A few weeks ago, Ben Sollee made quite the impression with his “tribute” to Kanye West. But after a few listens of the tune, we became hooked on more than just the clever song-writing, and decided to investigate the Sparrow Quartet member/solo artist. Here is what our own EN May came up with…
If there is anything to say about Ben Sollee and his music, is that it’s refreshing. His debut solo record Learning to Bend hit me like diving into a pool on a hot, humid D.C. summer day. My mind was released, my ears smiled. Hailing from Louisville, Kentucky and just 24 years old, Sollee has been around the traditional music block, earning much credibility and recognition since being mentioned as one of NPR’s top ten unknown artists of the year back in 2007. He is also known for his part in The Sparrow Quartet, as well as his work on the classic radio program Woodsongs Old Time Radio Hour. Most recently, Sollee performed three sets at this years Bonnaroo, one of which is in support of his solo work.
A combination of bluegrass, jazz, and blues, Sollee’s sound is light and complex, combining the old with the new in terms of musical styles. As mentioned before, his main gig since 2005 has been with the bluegrass group The Sparrow Quartet led by the female banjo player Abigail Washburn and includes the world-renowned banjo player Bele Fleck and five-string fiddler Casey Drissen. This experience as part of a progressive bluegrass group has helped him build a style of playing that is very unique, almost guitar like when it comes to the way he plucks the strings making each note their own dramatic entity.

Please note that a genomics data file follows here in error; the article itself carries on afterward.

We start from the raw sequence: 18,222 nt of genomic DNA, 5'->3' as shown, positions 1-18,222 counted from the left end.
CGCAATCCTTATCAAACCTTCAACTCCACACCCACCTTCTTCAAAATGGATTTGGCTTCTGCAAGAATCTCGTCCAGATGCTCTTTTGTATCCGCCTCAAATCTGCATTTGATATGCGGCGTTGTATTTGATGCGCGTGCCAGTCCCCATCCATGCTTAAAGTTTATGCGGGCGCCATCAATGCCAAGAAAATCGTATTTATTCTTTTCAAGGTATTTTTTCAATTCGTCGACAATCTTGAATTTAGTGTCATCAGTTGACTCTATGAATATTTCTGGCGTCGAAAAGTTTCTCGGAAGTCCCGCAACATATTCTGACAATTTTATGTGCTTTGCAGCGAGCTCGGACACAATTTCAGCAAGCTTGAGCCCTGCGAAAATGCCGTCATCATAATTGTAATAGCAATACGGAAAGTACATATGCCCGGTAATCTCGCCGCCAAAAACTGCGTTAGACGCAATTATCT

A follow up to his debut solo EP, If You’re Gonna Leave My Country, Learning to Bend is his first full length release and opens with social commentary on the folk inspired track “A Few Honest Words”. The track is an elegant reaction to the current social and political state the country is in, and also provides an introduction to Sollee’s unique style while backed by a drawn out violin. Further into the album, an updated rendition of Sam Cooke’s “A Change Is Gonna Come” provides re-written verses more fitting for the time.
For highlights on this record, “How To See The Sun Rise” provides an excellent example of the man’s writing skills, introducing the jazz fusion. The bluegrass and folk roots never stray too far however, and really shine on “Prettiest Tree On The Mountain”, and “Panning for Gold” (personal favorites). For the first record on his own, he has put a lot of talent on the table.
This style of music has always been a personal outlet for me becoming the comfort food for my ears. While we all get wrapped up in what is new and progressive, it is nice to be able to sit back and enjoy an artist for their simplicity and creativity and with an instrument that is usually used only as a dramatizing background effect. Ben Sollee has provided a record that is hard to put down, and is well worth a listen for those with an ear for the traditional.